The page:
Round 2 of the Ten Year War. The Buckeyes were still coping with a crushing loss to the Wolverines from the year before in a game that tipped off the war itself. This game was also extremely important to the history and legacy of the Ten Year War because, without an OSU victory, it is possible that the series could have been too much of a one-sided affair to be called a "war." Fortunately, at least for the sake of this tremendous piece of history, the Buckeyes picked up their first win in the Ten Year War, though it wasn't so fortunate for Michigan fans.
The rivalry was really kicked into gear heading into the 1970 season because of the huge upset the Wolverines were able to pull off the previous year against OSU. This was a Wolverine team that went into the 1970 season with a lot of hype under 2nd year coach Bo Schembechler. Michigan simply dominated their opponents all the way up to their November 21st meeting with the Buckeyes, outscoring opponents 279-70.
It was obviously very clear that Michigan was a team that couldn't easily be stopped, or even phased for that matter. With a shot at a possible national championship, the Wolverines were also looking to take the upper hand back in their series with OSU. After a huge upset win in 1970, the Wolverines faced the daunting challenge of repeating that success. It is said that the only thing harder than winning is repeating, and Michigan testified to that in 1970.
After a crushing loss to Michigan the year before, OSU came out in the 1970 season and did the exact same thing leading up to "The Game." They dominated. Other than a narrow 3-point escape against Purdue, there was not a game worth showing up to if you had the unfortune of playing for the other team. Things were brutal, and no team seemed to have any kind of an answer for the rolling Buckeyes. Woody Hayes had coached his team to be the best, and they played like they were nothing less. The whole 1970 season was viewed as a tune up before facing off against the hated Wolverines, The bitter taste of the upset that sparked the Ten Year War in 1969 was very much so alive within the OSU program, and they took that onto the field with them that day.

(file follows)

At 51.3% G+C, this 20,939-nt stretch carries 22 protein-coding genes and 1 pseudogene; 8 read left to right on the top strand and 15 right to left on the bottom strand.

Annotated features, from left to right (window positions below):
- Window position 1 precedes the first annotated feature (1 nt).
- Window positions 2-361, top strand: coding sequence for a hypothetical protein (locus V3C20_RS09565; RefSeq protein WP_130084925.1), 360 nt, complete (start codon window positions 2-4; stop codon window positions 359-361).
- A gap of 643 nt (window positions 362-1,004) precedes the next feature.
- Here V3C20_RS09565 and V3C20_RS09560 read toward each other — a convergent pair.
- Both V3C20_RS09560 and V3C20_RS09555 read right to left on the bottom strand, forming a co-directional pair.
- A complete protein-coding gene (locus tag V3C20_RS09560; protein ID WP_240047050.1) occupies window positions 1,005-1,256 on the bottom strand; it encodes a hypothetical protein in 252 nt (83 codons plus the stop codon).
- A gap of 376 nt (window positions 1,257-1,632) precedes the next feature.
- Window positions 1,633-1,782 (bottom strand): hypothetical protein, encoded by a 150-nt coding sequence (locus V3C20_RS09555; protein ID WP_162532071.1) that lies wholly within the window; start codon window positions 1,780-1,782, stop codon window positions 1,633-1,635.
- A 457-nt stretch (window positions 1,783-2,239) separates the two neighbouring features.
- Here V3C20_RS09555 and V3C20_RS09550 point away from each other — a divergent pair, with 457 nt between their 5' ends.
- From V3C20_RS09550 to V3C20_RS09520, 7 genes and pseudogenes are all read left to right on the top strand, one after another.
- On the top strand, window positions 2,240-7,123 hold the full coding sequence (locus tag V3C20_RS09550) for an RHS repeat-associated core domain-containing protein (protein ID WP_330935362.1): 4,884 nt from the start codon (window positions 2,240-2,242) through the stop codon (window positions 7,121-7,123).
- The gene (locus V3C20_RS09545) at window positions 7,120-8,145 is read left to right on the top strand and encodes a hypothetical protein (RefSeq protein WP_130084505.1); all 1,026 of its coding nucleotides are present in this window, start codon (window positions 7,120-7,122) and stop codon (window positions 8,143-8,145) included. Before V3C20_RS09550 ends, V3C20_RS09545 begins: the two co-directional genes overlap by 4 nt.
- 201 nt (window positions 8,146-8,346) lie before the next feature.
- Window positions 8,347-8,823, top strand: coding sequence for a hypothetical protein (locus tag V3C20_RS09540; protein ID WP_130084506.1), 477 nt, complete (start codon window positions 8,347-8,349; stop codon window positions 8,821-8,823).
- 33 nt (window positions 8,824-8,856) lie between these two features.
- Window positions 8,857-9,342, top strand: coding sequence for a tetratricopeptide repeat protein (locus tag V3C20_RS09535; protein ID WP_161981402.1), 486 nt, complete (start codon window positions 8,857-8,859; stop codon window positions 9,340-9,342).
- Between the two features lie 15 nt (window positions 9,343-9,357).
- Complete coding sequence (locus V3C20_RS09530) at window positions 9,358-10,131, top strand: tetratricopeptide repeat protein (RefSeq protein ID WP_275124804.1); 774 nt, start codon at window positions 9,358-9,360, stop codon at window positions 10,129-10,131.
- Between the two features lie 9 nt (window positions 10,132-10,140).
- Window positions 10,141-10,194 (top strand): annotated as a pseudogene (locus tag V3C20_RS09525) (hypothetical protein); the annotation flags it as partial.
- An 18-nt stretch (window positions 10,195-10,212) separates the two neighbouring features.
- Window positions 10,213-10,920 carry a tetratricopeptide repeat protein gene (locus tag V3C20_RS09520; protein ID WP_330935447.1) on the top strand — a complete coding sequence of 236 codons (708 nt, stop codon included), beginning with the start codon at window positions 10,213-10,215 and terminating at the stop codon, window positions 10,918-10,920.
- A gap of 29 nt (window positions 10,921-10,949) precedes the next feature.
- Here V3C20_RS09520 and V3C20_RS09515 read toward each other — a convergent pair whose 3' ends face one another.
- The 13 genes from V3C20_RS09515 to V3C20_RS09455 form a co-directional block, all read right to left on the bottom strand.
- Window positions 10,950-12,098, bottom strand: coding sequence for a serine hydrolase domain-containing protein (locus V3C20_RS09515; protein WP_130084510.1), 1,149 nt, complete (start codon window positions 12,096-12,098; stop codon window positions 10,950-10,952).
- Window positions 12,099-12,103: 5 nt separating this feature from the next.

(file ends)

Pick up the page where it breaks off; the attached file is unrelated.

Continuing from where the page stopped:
Michigan started the game with the ball, but the offense was unable to go on the field because the opening kickoff was fumbled and recovered by the Buckeys on the 25- yard line. A few plays later, OSU kicker Fred Schram booted in a field goal for a quick 3-0 lead for the Buckeyes. OSU would never look back from that point on, never giving up their lead.
Both teams then traded punts. The Wolverines intercepted a pass from the hand of Rex Kern but were again unable to take full advantage of solid defense and settled for a game-tying field goal on the first play of the second quarter. The two teams went back to exchanging punts a couple times until the Buckeyes were able to string together their most solid drive of the game: 13 plays, capped by a 26-yard pass from Kern to Bruce Jankowski for a 10-3 lead, a score that held going into half time.
Michigan stormed out of the gates to start the second half, giving the Wolverines hope for a comeback with a Don Moorhead 50-yard TD toss, but the PAT was blocked, allowing the Buckeyes to remain ahead with a 10-9 lead. Neither team was able to put anything together for the rest of the third quarter.
Early in the fourth and final quarter, OSU added another field goal from 27-yards out to expand their lead to 13-9. On the following Wolverine drive, Buckeye linebacker Stan White intercepted a Moorehead pass and returned it to the Michigan 9-yard line. Two plays later, Kern optioned the ball to Leo Hayden for another Buckeye TD. The Wolverines gave one last push late in the game before turning the ball over and downs, and the 20-9 Buckeye lead held as final.
Ohio State winning this game was a bigger deal than Michigan losing the game, for the sake of the Ten Year War. The Buckeyes went on to lose in the Rose Bowl after a perfect regular season, but their win in "The Game" was extremely important. If the Wolverines would have won the 1970 match up, that would eventually mean three wins in a row to start off the Ten Year War, turning the record over that span heavily in favor of Michigan, and that could have possibly taken away from this historic period in college football.
This game also confirmed that, when teams coached by Bo and Woody colide, it really doesn't matter who the "better" team is, what their record was heading into the game, or where they are ranked on a national level. The only thing that matters is who wants it more. That's exactly what these teams learned after year two of the Ten Year War.